Fascinating story in today’s Wall Street Journal about Ousama Abushagur and his merry band of engineers who have hijacked Libya’s telecommunications infrastructure to get rebel fighters and others back online.
Margaret Coker and Charles Levinson report:
To make that possible, engineers hived off part of the Libyana cellphone network—owned and operated by the Tripoli-based Libyan General Telecommunications Authority, which is run by Col. Gadhafi's eldest son—and rewired it to run independently of the regime's control. Government spokesman Moussa Ibrahim, asked about the rebel cellphone network, said he hadn't heard of it.
Until that point, Col. Moammar Gadhafhi’s forces had taken control of the network, forcing rebels to communicate on the battlefield with a decidedly old-school technology: flags.
Abushagur, an Alabama-raised and educated engineer, conceived the idea on—what else does an engineer-entrepreneur use?—the back of a napkin and leveraged his network of engineers and Middle Eastern contacts to make it all happen. (A video of an interview with The Journal's Coker is below),
He went to a high school named after the legendary astronaut Gus Grissom and, from 1998-2004, studied electrical engineering at the University of Alabama Huntsville. There, he was a student research assistant at UAH’s Nano Micro Fabrication Facility, where he helped develop a coating procedure for fiber optic cable
He lists his current role as vice president of business development for AOGC, working with various multinational technology companies to introduce them to Middle East market.
So the next time you get that sinking feeling that no one appreciates engineers or that your work is undervalued, think of Abushagur and his engineers. While it’s still early in the Libyan rebellion, they may have made a huge difference.
According to http://www.eetimes.com/electronics-news/4076550/Study-traces-tech-link-to-radical-70s-groups
Islamic radicalism counts many engineers among its members, with architectural engineer Mohammad Atta, the mastermind of the Sept. 11, 2001, attack on the World Trade Center in New York City, the most notorious. But the participation of highly technically educated professionals in the movement began long before: in the 1970s in Egypt, according to the authors of "Engineers of Jihad."
Wow! It seems like an easy task; just set up a cell network with the existing equipment. The detail required is extensive. I'm sure there was help from the outside to make this happen, but it is great to see what can be accomplished when needed.
They would need a Home Locating Registry (HLR), all the records from the previous HLR so that they had the cell numbers and SIM card associations, a MSC (presumably the Radio Node Controllers, RNC, were collocated with the base stations). If they wanted to support data, they needed IP address assignments, SGSN, and GGSN. Then, you reroute the RNC to connect to the local MSC, and voila, a cell phone network. The biggest problem they faced was the boycott on Libya. As the WSJ said, Huawei, the supplier of the Libyan network, wouldn't sell to the rebels, and equipment was rerouted against export controls through UAE, from companies unknown.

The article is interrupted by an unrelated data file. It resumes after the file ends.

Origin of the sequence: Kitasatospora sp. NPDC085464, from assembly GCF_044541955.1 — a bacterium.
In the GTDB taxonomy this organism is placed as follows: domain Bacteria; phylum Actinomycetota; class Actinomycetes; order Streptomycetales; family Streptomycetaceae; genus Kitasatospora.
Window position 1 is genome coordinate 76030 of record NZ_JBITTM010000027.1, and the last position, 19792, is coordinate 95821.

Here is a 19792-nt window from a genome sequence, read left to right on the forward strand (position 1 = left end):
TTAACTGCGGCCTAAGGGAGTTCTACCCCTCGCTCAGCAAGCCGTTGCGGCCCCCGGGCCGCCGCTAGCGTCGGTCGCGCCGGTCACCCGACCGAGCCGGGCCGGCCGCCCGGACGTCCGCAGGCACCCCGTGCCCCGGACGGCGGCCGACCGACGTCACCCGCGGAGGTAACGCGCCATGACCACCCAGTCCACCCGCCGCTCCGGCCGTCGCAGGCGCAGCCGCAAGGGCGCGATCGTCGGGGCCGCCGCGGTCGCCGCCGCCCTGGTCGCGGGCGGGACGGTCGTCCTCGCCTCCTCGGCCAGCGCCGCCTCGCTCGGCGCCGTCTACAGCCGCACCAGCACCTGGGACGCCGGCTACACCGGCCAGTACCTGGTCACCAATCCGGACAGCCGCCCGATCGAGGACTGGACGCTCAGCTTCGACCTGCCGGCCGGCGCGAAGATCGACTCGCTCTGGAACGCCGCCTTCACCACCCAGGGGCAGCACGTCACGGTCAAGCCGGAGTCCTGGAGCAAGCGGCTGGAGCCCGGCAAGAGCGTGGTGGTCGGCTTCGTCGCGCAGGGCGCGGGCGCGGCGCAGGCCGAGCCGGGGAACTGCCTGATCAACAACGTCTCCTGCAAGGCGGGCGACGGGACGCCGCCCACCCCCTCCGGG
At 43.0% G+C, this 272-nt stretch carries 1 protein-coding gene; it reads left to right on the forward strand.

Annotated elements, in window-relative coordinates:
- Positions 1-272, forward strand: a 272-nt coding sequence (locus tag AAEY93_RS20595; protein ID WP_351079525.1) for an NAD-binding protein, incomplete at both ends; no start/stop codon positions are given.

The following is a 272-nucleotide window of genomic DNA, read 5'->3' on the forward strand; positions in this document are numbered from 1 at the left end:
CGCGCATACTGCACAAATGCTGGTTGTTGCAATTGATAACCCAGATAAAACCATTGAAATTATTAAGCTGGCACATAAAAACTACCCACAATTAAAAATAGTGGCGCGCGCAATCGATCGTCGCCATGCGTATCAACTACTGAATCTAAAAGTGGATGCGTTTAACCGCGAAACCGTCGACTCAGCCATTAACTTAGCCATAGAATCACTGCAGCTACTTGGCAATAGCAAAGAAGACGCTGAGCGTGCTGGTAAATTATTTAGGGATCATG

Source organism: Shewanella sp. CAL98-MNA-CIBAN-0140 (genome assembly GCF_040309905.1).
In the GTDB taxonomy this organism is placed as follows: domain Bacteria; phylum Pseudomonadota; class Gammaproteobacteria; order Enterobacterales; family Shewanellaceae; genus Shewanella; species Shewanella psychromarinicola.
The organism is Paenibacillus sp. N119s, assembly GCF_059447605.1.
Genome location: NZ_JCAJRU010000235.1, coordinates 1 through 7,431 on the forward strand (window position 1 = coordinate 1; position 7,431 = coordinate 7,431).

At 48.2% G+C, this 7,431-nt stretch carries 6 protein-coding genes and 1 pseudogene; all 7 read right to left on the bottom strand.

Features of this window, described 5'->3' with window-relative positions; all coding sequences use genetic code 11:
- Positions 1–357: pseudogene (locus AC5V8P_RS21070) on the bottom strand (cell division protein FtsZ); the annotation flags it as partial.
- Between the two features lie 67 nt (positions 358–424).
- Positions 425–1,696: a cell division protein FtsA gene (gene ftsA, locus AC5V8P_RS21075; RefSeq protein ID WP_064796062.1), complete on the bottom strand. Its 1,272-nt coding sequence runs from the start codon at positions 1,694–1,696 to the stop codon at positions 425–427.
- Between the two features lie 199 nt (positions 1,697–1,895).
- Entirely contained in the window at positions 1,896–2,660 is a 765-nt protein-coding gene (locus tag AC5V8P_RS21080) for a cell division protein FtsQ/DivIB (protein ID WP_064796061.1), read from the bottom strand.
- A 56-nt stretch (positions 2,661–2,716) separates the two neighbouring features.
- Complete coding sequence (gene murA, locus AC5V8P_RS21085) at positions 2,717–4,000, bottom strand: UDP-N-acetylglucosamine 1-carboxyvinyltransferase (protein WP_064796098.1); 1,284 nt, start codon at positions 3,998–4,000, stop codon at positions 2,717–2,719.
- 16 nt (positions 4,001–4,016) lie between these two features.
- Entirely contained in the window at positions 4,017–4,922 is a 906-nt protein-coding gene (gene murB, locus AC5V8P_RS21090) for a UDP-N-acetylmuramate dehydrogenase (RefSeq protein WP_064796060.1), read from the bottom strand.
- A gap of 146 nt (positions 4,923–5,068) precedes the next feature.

Incoming calls from outside Libya are likely the biggest issue, as all of the outside telephone companies wouldn't know to route to the new network. Outgoing calls would be easier, but paying for them could be an issue, as I doubt billing has been re-established. But, I think they have regional benefactors who are helping with this issue.
There would have been some additional communication rerouting, either IP or ATM routers likely had to be reconfigured.
The WSJ article is at http://online.wsj.com/article/SB10001424052748703841904576256512991215284.html
It contains a fair bit of technical detail:
The Libyan cellphone network was very strictly hierarchical, centered on Tripoli. The short description of what was done: Build a new central facility in Benghazi, reroute all the exchanges in the rebel territory to use the new center, and provision international connectivity (via a satellite circuit to UAE). For now, there is no billing system, so local calls are free, and international calls are allowed only for individual numbers that are authorized.
The original system was built by Huawei (of China) which refused to supply equipment to the rebels, so they had to figure out how to make other vendors' gear work with the Huawei substations.
WKetel, agreed. I'm sure Ousama would divulge few if any details, but I'm sure there's a way to put more color into this tale without tipping tech secrets.
At the very least, we live in a world in which we sit in cubicles all day long in front of computer screens. I'd love to get a sense for what was going through the engineers' minds as they embarked on this... it must have been exciting, scary, all of the above perhaps.
Brian, I can see that it would indeed be a very interesting story, but I would caution for two reasons, first, making public what was done would open the door for others to undo it, and second, if it was done there it could also be done elsewhere to some other network. It might be similar to publishing plans for a home-made A-bomb. Some nasty unintended results, is what I mean.
David Patterson, known for his pioneering research that led to RAID, clusters and more, is part of a team at UC Berkeley that recently made its RISC-V processor architecture an open source hardware offering. We talk with Patterson and one of his colleagues behind the effort about the opportunities they see, what new kinds of designs they hope to enable and what it means for today’s commercial processor giants such as Intel, ARM and Imagination Technologies.